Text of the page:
Job Strain and Alcohol Intake: A Collaborative Meta-Analysis of Individual-Participant Data from 140 000 Men and Women

Katriina Heikkilä, Solja T Nyberg, Eleonor I Fransson, Lars Alfredsson, Dirk De Bacquer, Jakob B Bjorner, Sébastien Bonenfant, Marianne Borritz, Hermann Burr, Els Clays, Annalisa Casini, Nico Dragano, Raimund Erbel, Goedele A Geuskens, Marcel Goldberg, Wendela E Hooftman, Irene L Houtman, Matti Joensuu, Karl-Heinz Jöckel, France KittelAnders Knutsson, Markku Koskenvuo, Aki Koskinen, Anne Kouvonen, Constanze Leineweber, Thorsten Lunau, Ida E H Madsen, Linda L Magnusson Hanson, Michael G Marmot, Martin L Nielsen, Maria Nordin, Jaana Pentti, Paula Salo, Reiner Rugulies, Andrew Steptoe, Johannes Siegrist, Sakari Suominen, Jussi Vahtera, Marianna Virtanen, Ari Väänänen, Peter Westerholm, Hugo Westerlund, Marie Zins, Töres Theorell, Mark Hamer, Jane E Ferrie, Archana Singh-Manoux, G David Batty, Mika Kivimäki, for the IPD-Work Consortium

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    BACKGROUND: The relationship between work-related stress and alcohol intake is uncertain. In order to add to the thus far inconsistent evidence from relatively small studies, we conducted individual-participant meta-analyses of the association between work-related stress (operationalised as self-reported job strain) and alcohol intake. METHODOLOGY AND PRINCIPAL FINDINGS: We analysed cross-sectional data from 12 European studies (n?=?142 140) and longitudinal data from four studies (n?=?48 646). Job strain and alcohol intake were self-reported. Job strain was analysed as a binary variable (strain vs. no strain). Alcohol intake was harmonised into the following categories: none, moderate (women: 1-14, men: 1-21 drinks/week), intermediate (women: 15-20, men: 22-27 drinks/week) and heavy (women: >20, men: >27 drinks/week). Cross-sectional associations were modelled using logistic regression and the results pooled in random effects meta-analyses. Longitudinal associations were examined using mixed effects logistic and modified Poisson regression. Compared to moderate drinkers, non-drinkers and (random effects odds ratio (OR): 1.10, 95% CI: 1.05, 1.14) and heavy drinkers (OR: 1.12, 95% CI: 1.00, 1.26) had higher odds of job strain. Intermediate drinkers, on the other hand, had lower odds of job strain (OR: 0.92, 95% CI: 0.86, 0.99). We found no clear evidence for longitudinal associations between job strain and alcohol intake. CONCLUSIONS: Our findings suggest that compared to moderate drinkers, non-drinkers and heavy drinkers are more likely and intermediate drinkers less likely to report work-related stress.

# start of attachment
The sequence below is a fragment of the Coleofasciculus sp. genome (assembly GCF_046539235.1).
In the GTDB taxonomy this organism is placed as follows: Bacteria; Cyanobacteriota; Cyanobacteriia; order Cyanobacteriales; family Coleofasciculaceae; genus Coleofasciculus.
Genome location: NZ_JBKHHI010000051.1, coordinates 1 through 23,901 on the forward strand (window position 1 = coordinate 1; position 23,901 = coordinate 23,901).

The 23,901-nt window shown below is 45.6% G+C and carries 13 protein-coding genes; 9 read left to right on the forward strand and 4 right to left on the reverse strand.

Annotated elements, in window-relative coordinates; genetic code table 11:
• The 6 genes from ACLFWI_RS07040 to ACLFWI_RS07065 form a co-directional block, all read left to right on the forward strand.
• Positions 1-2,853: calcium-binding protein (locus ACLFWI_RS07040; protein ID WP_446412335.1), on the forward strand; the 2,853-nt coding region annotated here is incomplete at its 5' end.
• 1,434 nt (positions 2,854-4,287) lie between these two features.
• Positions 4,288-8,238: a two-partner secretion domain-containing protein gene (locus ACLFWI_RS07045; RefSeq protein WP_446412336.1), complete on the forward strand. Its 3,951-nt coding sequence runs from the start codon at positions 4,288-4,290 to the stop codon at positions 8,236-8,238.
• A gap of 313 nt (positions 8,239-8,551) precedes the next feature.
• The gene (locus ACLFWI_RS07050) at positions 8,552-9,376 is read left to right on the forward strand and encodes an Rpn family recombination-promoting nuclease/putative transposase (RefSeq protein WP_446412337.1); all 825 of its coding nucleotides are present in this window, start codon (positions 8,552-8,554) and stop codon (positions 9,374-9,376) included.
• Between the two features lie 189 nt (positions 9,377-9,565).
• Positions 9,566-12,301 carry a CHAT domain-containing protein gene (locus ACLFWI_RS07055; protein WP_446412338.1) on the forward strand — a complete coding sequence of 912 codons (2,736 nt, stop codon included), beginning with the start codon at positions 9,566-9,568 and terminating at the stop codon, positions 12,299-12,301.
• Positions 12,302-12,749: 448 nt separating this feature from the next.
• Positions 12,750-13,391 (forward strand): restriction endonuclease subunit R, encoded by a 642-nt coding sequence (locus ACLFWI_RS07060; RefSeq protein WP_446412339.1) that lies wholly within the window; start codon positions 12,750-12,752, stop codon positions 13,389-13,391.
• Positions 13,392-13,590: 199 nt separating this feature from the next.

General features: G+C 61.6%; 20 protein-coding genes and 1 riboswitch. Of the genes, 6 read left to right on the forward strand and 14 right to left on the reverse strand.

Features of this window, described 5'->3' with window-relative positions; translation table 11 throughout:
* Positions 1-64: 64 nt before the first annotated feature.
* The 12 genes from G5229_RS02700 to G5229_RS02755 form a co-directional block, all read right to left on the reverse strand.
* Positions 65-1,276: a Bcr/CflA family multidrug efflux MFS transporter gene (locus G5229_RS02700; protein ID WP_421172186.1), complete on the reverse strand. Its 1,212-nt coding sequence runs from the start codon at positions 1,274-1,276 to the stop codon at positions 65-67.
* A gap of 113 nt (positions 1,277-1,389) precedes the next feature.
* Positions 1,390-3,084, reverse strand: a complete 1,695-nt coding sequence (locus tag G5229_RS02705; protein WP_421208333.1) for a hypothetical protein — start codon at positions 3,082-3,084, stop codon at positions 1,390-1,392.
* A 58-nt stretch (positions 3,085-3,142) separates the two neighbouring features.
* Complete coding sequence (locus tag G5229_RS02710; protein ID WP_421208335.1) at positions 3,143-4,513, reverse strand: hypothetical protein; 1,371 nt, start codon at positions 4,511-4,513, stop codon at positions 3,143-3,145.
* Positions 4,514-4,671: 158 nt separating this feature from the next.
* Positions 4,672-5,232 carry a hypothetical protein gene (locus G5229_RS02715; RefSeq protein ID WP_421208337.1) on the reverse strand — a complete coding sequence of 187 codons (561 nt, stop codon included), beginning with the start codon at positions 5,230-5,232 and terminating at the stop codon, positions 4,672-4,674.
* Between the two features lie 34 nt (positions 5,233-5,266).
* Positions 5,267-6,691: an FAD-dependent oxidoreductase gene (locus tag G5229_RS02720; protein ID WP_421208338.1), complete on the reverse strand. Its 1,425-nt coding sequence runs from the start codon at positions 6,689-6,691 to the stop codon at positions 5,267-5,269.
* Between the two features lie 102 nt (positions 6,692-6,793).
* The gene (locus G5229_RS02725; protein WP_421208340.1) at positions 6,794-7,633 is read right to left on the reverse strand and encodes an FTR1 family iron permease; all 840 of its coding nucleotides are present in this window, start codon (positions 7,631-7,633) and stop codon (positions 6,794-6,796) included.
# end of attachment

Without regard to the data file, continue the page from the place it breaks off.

Original languageEnglish
    Article numbere40101
    Pages (from-to)e40101
    JournalPLoS ONE
    Issue number7
    Publication statusPublished - 06 Jul 2012

    ASJC Scopus subject areas

    • Agricultural and Biological Sciences(all)
    • Biochemistry, Genetics and Molecular Biology(all)
    • Medicine(all)

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    Heikkilä, K., Nyberg, S. T., Fransson, E. I., Alfredsson, L., De Bacquer, D., Bjorner, J. B., Bonenfant, S., Borritz, M., Burr, H., Clays, E., Casini, A., Dragano, N., Erbel, R., Geuskens, G. A., Goldberg, M., Hooftman, W. E., Houtman, I. L., Joensuu, M., Jöckel, K-H., ... for the IPD-Work Consortium (2012). Job Strain and Alcohol Intake: A Collaborative Meta-Analysis of Individual-Participant Data from 140 000 Men and Women. PLoS ONE, 7(7), e40101. [e40101].